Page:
Qualcomm-Apple : In a filing with the US International Trade Commission, the chip giant defends its proposed ban of some Apple iPhones.

Qualcomm is defending itself against critics who say its patent dispute with Apple is really about quashing competition.

Earlier this month Qualcomm filed a complaint with the US International Trade Commission, accusing Apple’s iPhones of infringing six of its mobile patents. As part of the filing, Qualcomm wants the ITC to ban the import of certain iPhones that don’t use Qualcomm chips, as well as ban Apple from selling devices it has already brought into the US.

cThat would include iPhone 7 and 7 Plus models running on AT&T and T-Mobile, as well as certain iPads. Those devices use Intel’s 4G chips, while phones from other carriers like Verizon use Qualcomm’s processors.

Last week, Intel and others critics accused Qualcomm of trying to use the courts to snuff out competition. In a public statement to the ITC, Intel described itself as “Qualcomm’s only remaining competitor” in the mobile chip market. The Computer & Communications Industry Association — a trade group that represents Google, Amazon, Facebook and other tech companies — also urged the ITC to reject Qualcomm’s proposed ban, saying it would harm consumers by enabling anti-competitive behavior.

In response to those comments, Qualcomm said its critics are waging a “coordinated effort aimed at misdirecting” the ITC.

In a filing with the trade regulator Monday, the company argued that its proposed important ban isn’t about competition with Intel. Qualcomm called the mobile chip market “robust” and said “Apple can purchase and utilize any LTE modem it chooses so long as it does not infringe Qualcomm’s asserted patents.”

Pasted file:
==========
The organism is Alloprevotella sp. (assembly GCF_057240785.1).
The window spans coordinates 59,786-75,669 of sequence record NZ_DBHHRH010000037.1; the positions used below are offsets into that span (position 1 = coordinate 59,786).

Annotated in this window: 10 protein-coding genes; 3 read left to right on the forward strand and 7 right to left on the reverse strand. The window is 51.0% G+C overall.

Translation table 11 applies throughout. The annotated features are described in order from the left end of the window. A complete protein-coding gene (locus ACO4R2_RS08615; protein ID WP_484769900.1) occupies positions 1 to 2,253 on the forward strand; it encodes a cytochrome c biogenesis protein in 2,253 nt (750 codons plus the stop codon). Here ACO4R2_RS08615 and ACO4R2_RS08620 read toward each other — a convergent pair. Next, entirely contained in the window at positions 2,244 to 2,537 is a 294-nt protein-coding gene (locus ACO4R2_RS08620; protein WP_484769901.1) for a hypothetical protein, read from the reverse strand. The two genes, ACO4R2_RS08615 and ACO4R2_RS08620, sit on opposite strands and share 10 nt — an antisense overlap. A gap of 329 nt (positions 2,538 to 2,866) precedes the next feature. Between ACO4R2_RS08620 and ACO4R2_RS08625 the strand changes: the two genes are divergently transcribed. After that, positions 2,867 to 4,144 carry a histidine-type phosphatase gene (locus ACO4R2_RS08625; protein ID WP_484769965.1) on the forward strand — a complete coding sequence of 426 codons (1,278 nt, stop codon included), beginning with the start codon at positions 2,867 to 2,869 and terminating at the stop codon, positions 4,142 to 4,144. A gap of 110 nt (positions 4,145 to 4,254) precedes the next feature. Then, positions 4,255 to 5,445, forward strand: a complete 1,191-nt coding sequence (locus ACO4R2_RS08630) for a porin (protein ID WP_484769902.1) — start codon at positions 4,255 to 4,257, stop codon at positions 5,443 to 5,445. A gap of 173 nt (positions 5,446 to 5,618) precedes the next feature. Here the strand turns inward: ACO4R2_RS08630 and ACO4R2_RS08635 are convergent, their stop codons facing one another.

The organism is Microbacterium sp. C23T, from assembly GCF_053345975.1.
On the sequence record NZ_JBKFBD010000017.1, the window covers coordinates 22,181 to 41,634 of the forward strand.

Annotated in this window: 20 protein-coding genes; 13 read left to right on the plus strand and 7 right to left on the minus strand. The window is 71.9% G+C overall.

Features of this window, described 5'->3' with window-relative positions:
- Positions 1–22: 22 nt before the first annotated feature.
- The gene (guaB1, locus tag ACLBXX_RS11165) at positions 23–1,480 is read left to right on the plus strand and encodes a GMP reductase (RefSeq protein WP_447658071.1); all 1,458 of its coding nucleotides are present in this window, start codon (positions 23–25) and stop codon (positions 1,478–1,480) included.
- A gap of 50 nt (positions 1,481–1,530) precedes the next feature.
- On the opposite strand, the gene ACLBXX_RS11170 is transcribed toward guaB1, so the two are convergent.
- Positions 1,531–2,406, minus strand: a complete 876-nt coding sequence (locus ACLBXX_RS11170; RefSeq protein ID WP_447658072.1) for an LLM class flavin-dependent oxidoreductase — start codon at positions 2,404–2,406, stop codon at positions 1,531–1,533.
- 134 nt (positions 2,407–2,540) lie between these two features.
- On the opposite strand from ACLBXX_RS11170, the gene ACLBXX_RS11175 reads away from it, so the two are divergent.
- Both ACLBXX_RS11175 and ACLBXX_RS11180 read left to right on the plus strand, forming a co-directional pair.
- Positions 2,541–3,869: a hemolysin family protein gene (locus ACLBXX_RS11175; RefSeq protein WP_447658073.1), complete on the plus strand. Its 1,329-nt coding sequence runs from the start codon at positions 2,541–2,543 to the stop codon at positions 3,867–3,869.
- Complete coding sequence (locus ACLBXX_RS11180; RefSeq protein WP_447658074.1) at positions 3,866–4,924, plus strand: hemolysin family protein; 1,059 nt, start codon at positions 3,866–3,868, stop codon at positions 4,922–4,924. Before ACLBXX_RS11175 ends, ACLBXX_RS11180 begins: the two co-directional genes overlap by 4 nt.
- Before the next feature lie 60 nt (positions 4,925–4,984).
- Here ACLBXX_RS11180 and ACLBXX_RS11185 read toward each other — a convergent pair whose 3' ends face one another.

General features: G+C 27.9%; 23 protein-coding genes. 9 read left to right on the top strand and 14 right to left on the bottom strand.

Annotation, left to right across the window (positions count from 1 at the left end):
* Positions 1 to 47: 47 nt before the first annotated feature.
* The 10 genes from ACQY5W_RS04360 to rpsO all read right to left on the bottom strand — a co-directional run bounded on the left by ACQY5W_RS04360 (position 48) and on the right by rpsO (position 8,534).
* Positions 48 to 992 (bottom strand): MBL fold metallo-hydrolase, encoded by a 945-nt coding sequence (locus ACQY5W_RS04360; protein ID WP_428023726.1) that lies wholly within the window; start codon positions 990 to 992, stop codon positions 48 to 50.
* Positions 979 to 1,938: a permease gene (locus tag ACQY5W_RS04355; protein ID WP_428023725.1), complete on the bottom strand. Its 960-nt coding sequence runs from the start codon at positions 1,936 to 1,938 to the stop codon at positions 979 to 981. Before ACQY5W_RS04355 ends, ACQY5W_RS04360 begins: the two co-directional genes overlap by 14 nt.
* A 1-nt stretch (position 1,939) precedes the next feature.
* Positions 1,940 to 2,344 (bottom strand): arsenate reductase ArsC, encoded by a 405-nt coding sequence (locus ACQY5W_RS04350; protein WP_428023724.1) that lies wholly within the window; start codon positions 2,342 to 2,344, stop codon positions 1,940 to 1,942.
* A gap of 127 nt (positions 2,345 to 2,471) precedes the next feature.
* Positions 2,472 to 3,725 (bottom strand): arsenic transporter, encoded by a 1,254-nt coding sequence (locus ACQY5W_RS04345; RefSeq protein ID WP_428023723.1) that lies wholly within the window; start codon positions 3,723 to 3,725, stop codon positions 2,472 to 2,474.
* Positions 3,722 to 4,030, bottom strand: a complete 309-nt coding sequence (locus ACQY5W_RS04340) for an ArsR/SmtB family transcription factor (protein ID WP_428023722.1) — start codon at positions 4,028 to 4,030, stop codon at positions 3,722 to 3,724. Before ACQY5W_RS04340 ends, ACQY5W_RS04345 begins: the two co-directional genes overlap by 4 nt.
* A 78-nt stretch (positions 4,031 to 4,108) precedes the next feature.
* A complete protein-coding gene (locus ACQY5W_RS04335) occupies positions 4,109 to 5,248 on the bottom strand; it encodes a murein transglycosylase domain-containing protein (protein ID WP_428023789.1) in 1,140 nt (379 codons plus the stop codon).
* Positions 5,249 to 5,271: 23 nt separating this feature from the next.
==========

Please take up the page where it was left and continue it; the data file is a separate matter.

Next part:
Instead, Qualcomm said, the import ban is about Apple devices that infringe “technologies relating to the design, structure, and operation of products with envelope tracking technology, voltage shifter circuitry, flashless boot, power management circuitry, enhanced carrier aggregation, and graphics processing units.”

Apple and Qualcomm have been fighting over patents since January, when Apple filed suit against Qualcomm in the US and said the wireless chipmaker didn’t give fair licensing terms for its technology. It wants to pay a lower amount for using Qualcomm technology in its devices.

Qualcomm, the world’s biggest provider of mobile chips, maintains that no modern handset — including the iPhone — would have been possible “without relying upon Qualcomm’s fundamental cellular technologies.” The company derives a significant portion of its revenue from licensing that technology to hundreds of handset manufacturers and others.

Qualcomm declined to comment beyond the filing. Apple didn’t immediately respond to a request for comment.